“We want to tell Mr. Titensor and Mr. Roberts how much we appreciate what you’ve done for us (teachers),” said Jensen.
Kristin Skinner reported on the district’s after-school program, stating that 59 students now participate in the program at Preston Junior High. She is working to expand it to the elementary school as well.
Board member Jody Shumway noted that he was impressed with the way Preston’s youth have “risen to the occasion,” as they have competed against larger schools in their sports division. He also noted the efforts of Preston’s coaches have made “to help kids compete at this level. Our girls have 12 years competing at state and boys team finished second for the second year in a row, and the girls finished seventh. I’m just impressed with what they do with opportunity,” he said.
Titensor expressed his admiration for auto mechanic teacher Kasey Keller’s program. When Titensor visited the class, Keller “had a group of kids up to their elbows in grease. They were getting phenomenal instruction. That program, for years was a shining star — it was our alternative school. Now it is getting back to good numbers. I was really impressed,” he said.
Board member Joy Christensen said that it was important that the story of education is told. “Eighty percent of the workforce in the United States are public school graduates. We’re doing ok.” She noted that the time frame the public school system uses to educate students thasn’t change ed in 100 years, “but the subject and information that is required to cover has increased immensely,” she said. “We do need to do a better job of telling our story” and remember that “You can’t run schools like a business.”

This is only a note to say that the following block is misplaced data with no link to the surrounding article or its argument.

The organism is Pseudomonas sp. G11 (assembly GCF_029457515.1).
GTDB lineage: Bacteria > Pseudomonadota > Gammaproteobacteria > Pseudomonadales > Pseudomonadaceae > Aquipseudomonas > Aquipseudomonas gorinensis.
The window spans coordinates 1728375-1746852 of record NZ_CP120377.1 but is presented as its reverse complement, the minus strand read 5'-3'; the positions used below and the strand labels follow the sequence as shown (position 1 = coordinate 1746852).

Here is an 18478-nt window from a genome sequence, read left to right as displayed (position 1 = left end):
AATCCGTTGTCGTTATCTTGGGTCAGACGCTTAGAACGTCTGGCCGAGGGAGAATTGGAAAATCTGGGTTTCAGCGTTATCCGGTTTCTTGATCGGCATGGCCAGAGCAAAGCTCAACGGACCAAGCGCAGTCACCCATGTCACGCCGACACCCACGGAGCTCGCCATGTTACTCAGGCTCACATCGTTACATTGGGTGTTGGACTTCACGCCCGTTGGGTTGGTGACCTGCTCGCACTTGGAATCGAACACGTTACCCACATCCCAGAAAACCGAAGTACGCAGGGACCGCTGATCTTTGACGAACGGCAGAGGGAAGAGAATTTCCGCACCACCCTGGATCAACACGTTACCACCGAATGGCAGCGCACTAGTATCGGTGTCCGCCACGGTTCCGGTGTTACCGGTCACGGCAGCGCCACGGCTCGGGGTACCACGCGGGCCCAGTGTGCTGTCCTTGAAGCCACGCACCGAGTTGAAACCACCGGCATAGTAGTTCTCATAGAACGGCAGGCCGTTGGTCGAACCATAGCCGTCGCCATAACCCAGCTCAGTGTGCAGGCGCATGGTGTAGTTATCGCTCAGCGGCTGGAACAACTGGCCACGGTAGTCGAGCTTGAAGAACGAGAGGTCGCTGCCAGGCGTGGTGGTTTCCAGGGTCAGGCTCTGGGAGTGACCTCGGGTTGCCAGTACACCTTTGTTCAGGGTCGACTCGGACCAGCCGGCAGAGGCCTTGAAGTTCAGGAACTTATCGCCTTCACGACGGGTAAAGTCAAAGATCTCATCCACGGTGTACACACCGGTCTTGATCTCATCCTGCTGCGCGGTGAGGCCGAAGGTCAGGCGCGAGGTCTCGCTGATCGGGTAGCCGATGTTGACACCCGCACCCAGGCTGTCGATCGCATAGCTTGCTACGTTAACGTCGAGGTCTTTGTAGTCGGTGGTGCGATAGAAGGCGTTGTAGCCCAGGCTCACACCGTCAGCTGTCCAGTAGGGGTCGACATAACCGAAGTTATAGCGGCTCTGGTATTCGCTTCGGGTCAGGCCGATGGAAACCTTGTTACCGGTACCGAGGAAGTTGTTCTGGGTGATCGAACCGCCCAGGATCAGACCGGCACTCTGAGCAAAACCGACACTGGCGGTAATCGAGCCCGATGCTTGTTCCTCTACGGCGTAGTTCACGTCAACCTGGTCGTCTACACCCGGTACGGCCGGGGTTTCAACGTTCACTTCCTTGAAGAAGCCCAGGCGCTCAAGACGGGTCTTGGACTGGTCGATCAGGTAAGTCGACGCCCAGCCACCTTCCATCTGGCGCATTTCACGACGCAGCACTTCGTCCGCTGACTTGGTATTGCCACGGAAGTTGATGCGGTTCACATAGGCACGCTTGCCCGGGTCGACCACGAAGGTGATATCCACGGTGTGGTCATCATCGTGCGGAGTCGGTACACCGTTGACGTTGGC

On Nov. 19, at approximately 8:30 p.m., officers were dispatched to a call from Stokes Marketplace for help with a suspicious individual in the store.
Menjivar-Saabedra, of El Salvador, but who has been working at a dairy in the Grace area, entered Stokes Market at about 8:30 p.m. on Nov. 19. His suspicious behavior prompted employees to contact police. Officers from both the Preston Police Department and the Franklin County Sheriff’s Department responded, and escorted him out of the store. They spent over an hour trying to negotiate with him, but the situation escalated, when Menjivar-Saabedra pulled a knife on the officers. They deployed a taser, but when the taser didn’t stop Menjivar-Saabedra, fatal shots were fired, said authorities. Menjivar-Saabedra died at the scene.
The case is being investigated by the Eastern Idaho Critical Incident Team, with the Pocatello Idaho Police Department taking lead. Local law enforcement agencies employ the critical incident team to investigate whenever an officer-involved shooting occurs in Idaho.
Other agencies that responded to the scene were the Idaho State Police, Bannock County Sheriff’s Department and Chubbuck Police Department. Officers from all of those agencies were on the scene at Stokes, investigating for several hours following the shooting.
The names of officers involved in the incident will not be released by the Pocatello Police Department, said Lt. Anderson of the Pocatello Police Department. They have been placed on administrative leave until the investigation has been completed.
The West Side Pirates brought home the Idaho State 2A Football trophy Saturday night, Nov. 23.!
It was a tough game against McCall-Donnelly and just one point separated the two powerhouse teams. In the end, it was the Pirates, 14-13. And the Pirates’s win was the Vandal’s only loss of the year. The game gave both teams the same win-loss record of the year 12-1.
This is the second straight year the Pirates have stolen the state bid from McCall-Donnelly. Last year, they took the wind out of the Vandal’s sails when they stopped their advance in the playoffs. WS Coach Tyson Moser and his team knew the game would be tough, remembering the 11 returning players they battled last year. The Vandals were bigger, but not better, and definitely worthy foes on the field.
Game announcers attributed the win to West Side’s defense. “It was a defensive battle. Both defenses played very well,” said Coach Moser. The Pirate’s speed was also a factor.
This is the third championship Coach Moser has lead the Pirates to since 2010, and the sixth overall for West Side. The school took second one year, as well.
“They’ve expected it every year and it played out this year,” a game announcer continued.